Pan House: the trendy whisky bar inside a 200-year-old house in Suzhou
News / 14 Feb 2018 / Shirley Chen

In October 2017, a new whisky and cocktail bar ‘Pan House’ has opened for business in Suzhou. Unlike any other bars, it is located in a prestigious mansion house that has a history of more than 200 years old. Yuqing Li, Xin Huang and Ning Zhong are the initiators the regeneration project of the house.

The original mansion house is the former residence of Shi-En Pan, who had been an important statesman working for four different emperors around 1793-1852 (Qing Dynasty). There is a museum about Shi-En Pan and the culture of Suzhou’s Zhuangyuan culture inside the mansion.

The original Shi-En Pan's former residence

One of the main project leaders, Yuqing Li, is not an architect. In fact, he is a well-known hair stylist in China working with many celebrities and one of the founders of UPPER CUT. Two years ago, Li did the first renovation project in Shi-En Pan’s former residence, setting up a branch of Upper Cut inside the mansion. The saloon is very elegant, giving the customers an almost time-travelling experience.

Upper Cut Saloon

Now Pan House, the whisky and cocktail bar, situates next door to the saloon. The starting point for Li is that he wants to have a nice venue for his saloon’s customers to relax and have drinks. Li himself is a huge whisky fan, and he has always wanted to open a bar. He said when he saw the original mansion, he was already imagining drinking whisky while looking at the traditional Chinese ink paintings on the wall, “it will be very satisfying”. Li also wants to install a ‘young heart’ into the old house, and mix up different lifestyle aesthetics from the ancient Far East and the modern West.

Above: the original Shi-En Pan's former residence; Below: Pan House whisky & cocktail bar

Above: the original mansion's courtyard; Below: Pan House's courtyard

There is a tricky problem in constructing Pan House that everything in the original building cannot be altered, not even possible to hammer a nail in. However, this difficulty has led Li to utilise the advantages of the existing construction. The four original tall pillars made of Phoebe zhennan has been integrated with carved wooden screens that are 3.6 metres tall, to create a semi-private space and the centre of the bar. Another highlight appears in the wine cabinet which is 9 metres wide and 4 metres high, taking up 36 M² vertical space. It gives customers a striking impression when they first enter the bar.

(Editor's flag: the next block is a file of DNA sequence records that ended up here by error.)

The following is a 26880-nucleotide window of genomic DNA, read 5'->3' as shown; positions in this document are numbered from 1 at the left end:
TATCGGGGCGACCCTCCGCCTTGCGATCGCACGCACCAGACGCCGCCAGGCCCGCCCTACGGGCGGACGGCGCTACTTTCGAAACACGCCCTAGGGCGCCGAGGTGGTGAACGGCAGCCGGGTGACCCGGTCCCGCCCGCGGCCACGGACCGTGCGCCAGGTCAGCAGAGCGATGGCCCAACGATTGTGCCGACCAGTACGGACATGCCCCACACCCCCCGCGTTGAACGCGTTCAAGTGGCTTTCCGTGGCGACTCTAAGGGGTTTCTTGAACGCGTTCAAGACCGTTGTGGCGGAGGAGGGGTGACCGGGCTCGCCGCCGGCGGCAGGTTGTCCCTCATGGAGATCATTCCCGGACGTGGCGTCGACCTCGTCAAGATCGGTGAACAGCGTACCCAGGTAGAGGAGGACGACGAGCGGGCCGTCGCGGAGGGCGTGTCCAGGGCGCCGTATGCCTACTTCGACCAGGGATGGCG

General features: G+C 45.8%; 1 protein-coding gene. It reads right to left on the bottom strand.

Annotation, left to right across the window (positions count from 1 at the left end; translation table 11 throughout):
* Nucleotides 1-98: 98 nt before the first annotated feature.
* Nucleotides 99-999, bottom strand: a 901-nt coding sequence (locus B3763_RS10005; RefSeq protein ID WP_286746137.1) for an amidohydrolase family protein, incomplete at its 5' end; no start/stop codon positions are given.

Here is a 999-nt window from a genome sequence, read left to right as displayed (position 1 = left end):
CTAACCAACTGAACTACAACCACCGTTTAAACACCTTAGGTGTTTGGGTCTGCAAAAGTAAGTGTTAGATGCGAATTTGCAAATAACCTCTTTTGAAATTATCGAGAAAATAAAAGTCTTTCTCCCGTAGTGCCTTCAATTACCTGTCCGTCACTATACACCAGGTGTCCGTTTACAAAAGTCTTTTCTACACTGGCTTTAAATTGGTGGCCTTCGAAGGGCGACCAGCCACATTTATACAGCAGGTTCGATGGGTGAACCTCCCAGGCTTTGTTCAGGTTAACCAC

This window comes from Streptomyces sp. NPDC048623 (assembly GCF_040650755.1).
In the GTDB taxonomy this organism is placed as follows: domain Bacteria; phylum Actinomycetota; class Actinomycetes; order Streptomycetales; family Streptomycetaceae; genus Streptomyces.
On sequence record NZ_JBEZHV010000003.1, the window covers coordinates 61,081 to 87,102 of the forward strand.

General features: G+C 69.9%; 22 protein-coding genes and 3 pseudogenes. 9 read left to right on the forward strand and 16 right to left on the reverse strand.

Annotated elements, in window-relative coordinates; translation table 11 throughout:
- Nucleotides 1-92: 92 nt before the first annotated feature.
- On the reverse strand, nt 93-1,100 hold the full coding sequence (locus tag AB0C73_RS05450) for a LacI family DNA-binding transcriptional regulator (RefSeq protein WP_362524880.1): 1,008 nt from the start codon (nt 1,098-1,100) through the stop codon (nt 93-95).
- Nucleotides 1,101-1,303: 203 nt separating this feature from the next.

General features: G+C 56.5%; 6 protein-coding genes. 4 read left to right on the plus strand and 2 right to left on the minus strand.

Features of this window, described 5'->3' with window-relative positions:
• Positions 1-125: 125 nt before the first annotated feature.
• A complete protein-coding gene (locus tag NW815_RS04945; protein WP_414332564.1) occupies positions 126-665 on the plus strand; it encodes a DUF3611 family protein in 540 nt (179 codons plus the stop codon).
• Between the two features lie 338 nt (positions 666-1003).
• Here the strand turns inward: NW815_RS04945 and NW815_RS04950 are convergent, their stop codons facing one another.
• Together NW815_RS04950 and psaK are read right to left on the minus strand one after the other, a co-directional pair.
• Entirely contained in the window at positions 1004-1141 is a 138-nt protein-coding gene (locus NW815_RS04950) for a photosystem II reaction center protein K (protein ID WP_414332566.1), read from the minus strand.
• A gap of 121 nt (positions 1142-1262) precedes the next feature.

A series of curated pictures of Chinese paintings and calligraphy are projected onto space in the middle of the wine cabinet, as well as the massive white wall on the other side of the bar. Instead of the traditional way of hanging physical artworks, the modern technology benefits viewing in the darker environment of a bar, while promoting Chinese art culture in the adequate atmosphere.

Since the wine cabinet and the bar area are in black, Li chose the ‘Chinese red’ and green as the colours of the chairs and sofas. To make the house feel less gloomy and cold, Li choose only to use warm lights.

The courtyard has not been changed much. Li planned a green wall, but it has not revealed its full potential yet since the plants are still growing. There is another projection on the wall in the yard. Li said the environment would become very charming when it is raining, having drinks in hand and jazz playing in the air.

As Li is not a professional designer, he said he just designs with his guts. The essential thoughts for him are that people can flow easily in the space, the strong visual impact, and play with lights and shadows. “My understanding of design is that it should be useful, beautiful and humanised. My work has started from there.”

Photography: Fan Zhang, Yuan Tao

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